Climate forecasts boosted West African floods response
[ABIDJAN] Climate forecasting in an early-warning strategy led to fewer deaths and more efficient disaster management for floods that took place in West Africa in 2008, a study reports.
It was the first time seasonal climate data in an 'early warning, early action' (EWEA) system had been deployed for flood response in the region, enabling the Red Cross to improve its response compared with that over previous years. As a result, relief supplies reached people in days rather than weeks.
According to the study, published in Disasters last month (16 October), EWEA is defined as "routinely taking humanitarian action before a disaster or health emergency happens, making full use of scientific information on all timescales".
"Through EWEA, disaster managers utilise long- and medium-range forecasts to consider potential implications for their region and to develop a set of 'no-regrets' strategies that lay the groundwork for the implementation of increasing levels of preparedness according to a progression of forecasts on shorter timescales," the study says.
"All the sources — national, regional, international — [that used EWEA] estimated that the weather was likely to be more humid than before in most areas of West Africa," says Arame Tall, a co-author of the paper and a researcher in the CGIAR Consortium's Climate Change, Agriculture and Food Security programme.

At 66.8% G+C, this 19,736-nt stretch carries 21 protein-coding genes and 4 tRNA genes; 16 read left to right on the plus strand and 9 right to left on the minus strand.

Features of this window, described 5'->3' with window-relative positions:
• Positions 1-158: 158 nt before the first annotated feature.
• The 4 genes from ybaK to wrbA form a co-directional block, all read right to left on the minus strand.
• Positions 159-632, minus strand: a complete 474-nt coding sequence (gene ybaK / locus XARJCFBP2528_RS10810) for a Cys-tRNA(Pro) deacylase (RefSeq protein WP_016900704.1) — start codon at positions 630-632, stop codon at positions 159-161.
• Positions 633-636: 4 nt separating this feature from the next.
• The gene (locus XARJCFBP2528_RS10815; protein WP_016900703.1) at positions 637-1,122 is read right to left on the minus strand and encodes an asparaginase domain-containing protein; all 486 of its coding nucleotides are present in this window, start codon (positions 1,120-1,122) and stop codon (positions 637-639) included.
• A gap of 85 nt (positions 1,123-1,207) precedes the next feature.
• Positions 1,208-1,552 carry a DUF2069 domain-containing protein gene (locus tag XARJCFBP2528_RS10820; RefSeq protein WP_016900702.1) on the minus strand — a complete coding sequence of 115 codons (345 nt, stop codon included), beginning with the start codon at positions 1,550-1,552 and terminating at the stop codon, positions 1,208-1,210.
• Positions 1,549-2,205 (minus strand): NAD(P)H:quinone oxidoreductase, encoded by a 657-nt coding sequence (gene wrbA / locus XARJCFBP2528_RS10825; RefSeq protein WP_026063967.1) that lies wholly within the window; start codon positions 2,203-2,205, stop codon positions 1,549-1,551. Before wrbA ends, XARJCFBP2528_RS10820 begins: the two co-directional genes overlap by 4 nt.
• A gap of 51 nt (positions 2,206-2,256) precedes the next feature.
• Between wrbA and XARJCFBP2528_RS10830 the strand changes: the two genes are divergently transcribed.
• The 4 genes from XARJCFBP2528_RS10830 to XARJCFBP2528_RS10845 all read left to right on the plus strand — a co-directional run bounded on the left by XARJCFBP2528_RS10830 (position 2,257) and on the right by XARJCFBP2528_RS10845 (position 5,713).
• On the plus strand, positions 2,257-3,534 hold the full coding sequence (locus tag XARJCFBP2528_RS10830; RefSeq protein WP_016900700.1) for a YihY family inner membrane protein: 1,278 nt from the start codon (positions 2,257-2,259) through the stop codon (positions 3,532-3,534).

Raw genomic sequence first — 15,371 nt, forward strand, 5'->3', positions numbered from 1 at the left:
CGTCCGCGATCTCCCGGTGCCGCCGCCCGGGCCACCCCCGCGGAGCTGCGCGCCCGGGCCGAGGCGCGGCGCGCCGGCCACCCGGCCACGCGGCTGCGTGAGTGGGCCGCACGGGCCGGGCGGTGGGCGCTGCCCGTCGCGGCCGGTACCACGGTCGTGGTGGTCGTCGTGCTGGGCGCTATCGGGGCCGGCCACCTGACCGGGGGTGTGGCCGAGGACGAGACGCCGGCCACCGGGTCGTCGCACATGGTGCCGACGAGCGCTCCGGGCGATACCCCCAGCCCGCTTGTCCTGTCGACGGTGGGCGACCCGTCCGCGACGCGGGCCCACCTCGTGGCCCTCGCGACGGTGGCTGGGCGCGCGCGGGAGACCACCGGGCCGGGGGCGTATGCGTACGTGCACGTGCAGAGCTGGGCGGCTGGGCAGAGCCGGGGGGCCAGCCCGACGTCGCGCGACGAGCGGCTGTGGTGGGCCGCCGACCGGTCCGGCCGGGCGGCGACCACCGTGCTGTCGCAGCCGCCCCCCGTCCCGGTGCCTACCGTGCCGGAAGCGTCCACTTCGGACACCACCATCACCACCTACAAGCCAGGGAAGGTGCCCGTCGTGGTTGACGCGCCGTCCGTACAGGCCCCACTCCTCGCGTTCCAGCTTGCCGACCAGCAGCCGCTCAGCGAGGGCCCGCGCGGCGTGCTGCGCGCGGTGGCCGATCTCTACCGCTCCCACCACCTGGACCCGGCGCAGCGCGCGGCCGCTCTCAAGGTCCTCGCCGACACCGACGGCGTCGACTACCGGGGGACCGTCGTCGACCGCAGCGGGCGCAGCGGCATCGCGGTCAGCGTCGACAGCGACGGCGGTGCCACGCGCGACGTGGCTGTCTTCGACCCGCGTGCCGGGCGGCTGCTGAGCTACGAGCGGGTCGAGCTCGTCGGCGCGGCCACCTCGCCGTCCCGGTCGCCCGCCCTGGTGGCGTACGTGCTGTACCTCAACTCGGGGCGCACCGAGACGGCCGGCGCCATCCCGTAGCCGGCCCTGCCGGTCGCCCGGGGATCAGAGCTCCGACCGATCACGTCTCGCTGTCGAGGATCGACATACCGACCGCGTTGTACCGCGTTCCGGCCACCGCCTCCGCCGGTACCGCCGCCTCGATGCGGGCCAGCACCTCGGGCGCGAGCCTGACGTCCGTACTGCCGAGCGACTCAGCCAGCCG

As a result, when the floods struck in July 2008, Youcef Ait-Chellouche, co-author of the study, and coordinator of disaster control at the office of the International Federation of Red Cross and Red Crescent Societies in Dakar, Senegal, and colleagues were ready to act promptly.
In the 2008 floods, 34 people were killed, compared with 322 in floods the year before; overall, 155,322 people were affected in 2008, compared with 816,198 in 2007. The cost of responding in 2007 was more than double that in 2008, at US$4.23 million and US$1.64 million respectively.
Kili Fiacre, general manager of the national office of civil protection of Côte d'Ivoire, says that EWEA is a good initiative as it helps efficient management of flooding.
But to take advantage of the system, he says, "one must keep on with the efforts of and the collaboration between the managers of the disasters, the providers of climatological services and the main donors of humanitarian help".
Tall adds that the EWEA system has contributed to progress in climate research and risk reduction for West Africa.
This article has been produced by SciDev.Net's Sub-Saharan Africa desk.
Disasters doi: 10.1111/j.1467-7717.2012.01297.x (2012)